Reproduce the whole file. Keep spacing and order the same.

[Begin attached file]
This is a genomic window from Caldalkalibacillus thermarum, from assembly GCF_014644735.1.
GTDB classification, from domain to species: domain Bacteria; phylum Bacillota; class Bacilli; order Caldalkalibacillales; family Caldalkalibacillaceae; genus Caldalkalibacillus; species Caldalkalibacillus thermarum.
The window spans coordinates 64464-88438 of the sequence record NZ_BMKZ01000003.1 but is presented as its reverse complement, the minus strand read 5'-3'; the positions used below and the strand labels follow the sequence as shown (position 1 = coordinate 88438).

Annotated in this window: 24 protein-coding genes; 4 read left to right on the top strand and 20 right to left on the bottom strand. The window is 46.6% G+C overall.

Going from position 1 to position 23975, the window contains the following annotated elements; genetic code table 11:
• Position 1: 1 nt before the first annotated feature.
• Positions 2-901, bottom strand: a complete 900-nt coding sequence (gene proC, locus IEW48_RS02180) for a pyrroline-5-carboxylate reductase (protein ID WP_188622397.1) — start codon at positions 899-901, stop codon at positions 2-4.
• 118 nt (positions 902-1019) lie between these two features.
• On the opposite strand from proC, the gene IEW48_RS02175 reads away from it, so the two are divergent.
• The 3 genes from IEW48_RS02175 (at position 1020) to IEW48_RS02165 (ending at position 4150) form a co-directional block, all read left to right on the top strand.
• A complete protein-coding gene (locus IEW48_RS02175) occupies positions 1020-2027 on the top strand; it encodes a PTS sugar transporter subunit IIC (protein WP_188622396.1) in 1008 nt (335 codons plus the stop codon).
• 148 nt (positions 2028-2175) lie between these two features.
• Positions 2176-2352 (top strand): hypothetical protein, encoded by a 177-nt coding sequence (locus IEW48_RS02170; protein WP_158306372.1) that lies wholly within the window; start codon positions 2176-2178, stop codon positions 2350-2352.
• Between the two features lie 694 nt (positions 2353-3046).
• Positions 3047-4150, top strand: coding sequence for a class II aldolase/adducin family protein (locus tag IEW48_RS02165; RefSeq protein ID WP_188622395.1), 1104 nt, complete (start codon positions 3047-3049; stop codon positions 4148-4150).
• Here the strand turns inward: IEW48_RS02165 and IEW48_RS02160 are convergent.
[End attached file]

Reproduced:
This is a genomic window from Caldalkalibacillus thermarum, from assembly GCF_014644735.1.
GTDB classification, from domain to species: domain Bacteria; phylum Bacillota; class Bacilli; order Caldalkalibacillales; family Caldalkalibacillaceae; genus Caldalkalibacillus; species Caldalkalibacillus thermarum.
The window spans coordinates 64464-88438 of the sequence record NZ_BMKZ01000003.1 but is presented as its reverse complement, the minus strand read 5'-3'; the positions used below and the strand labels follow the sequence as shown (position 1 = coordinate 88438).

Annotated in this window: 24 protein-coding genes; 4 read left to right on the top strand and 20 right to left on the bottom strand. The window is 46.6% G+C overall.

Going from position 1 to position 23975, the window contains the following annotated elements; genetic code table 11:
• Position 1: 1 nt before the first annotated feature.
• Positions 2-901, bottom strand: a complete 900-nt coding sequence (gene proC, locus IEW48_RS02180) for a pyrroline-5-carboxylate reductase (protein ID WP_188622397.1) — start codon at positions 899-901, stop codon at positions 2-4.
• 118 nt (positions 902-1019) lie between these two features.
• On the opposite strand from proC, the gene IEW48_RS02175 reads away from it, so the two are divergent.
• The 3 genes from IEW48_RS02175 (at position 1020) to IEW48_RS02165 (ending at position 4150) form a co-directional block, all read left to right on the top strand.
• A complete protein-coding gene (locus IEW48_RS02175) occupies positions 1020-2027 on the top strand; it encodes a PTS sugar transporter subunit IIC (protein WP_188622396.1) in 1008 nt (335 codons plus the stop codon).
• 148 nt (positions 2028-2175) lie between these two features.
• Positions 2176-2352 (top strand): hypothetical protein, encoded by a 177-nt coding sequence (locus IEW48_RS02170; protein WP_158306372.1) that lies wholly within the window; start codon positions 2176-2178, stop codon positions 2350-2352.
• Between the two features lie 694 nt (positions 2353-3046).
• Positions 3047-4150, top strand: coding sequence for a class II aldolase/adducin family protein (locus tag IEW48_RS02165; RefSeq protein ID WP_188622395.1), 1104 nt, complete (start codon positions 3047-3049; stop codon positions 4148-4150).
• Here the strand turns inward: IEW48_RS02165 and IEW48_RS02160 are convergent.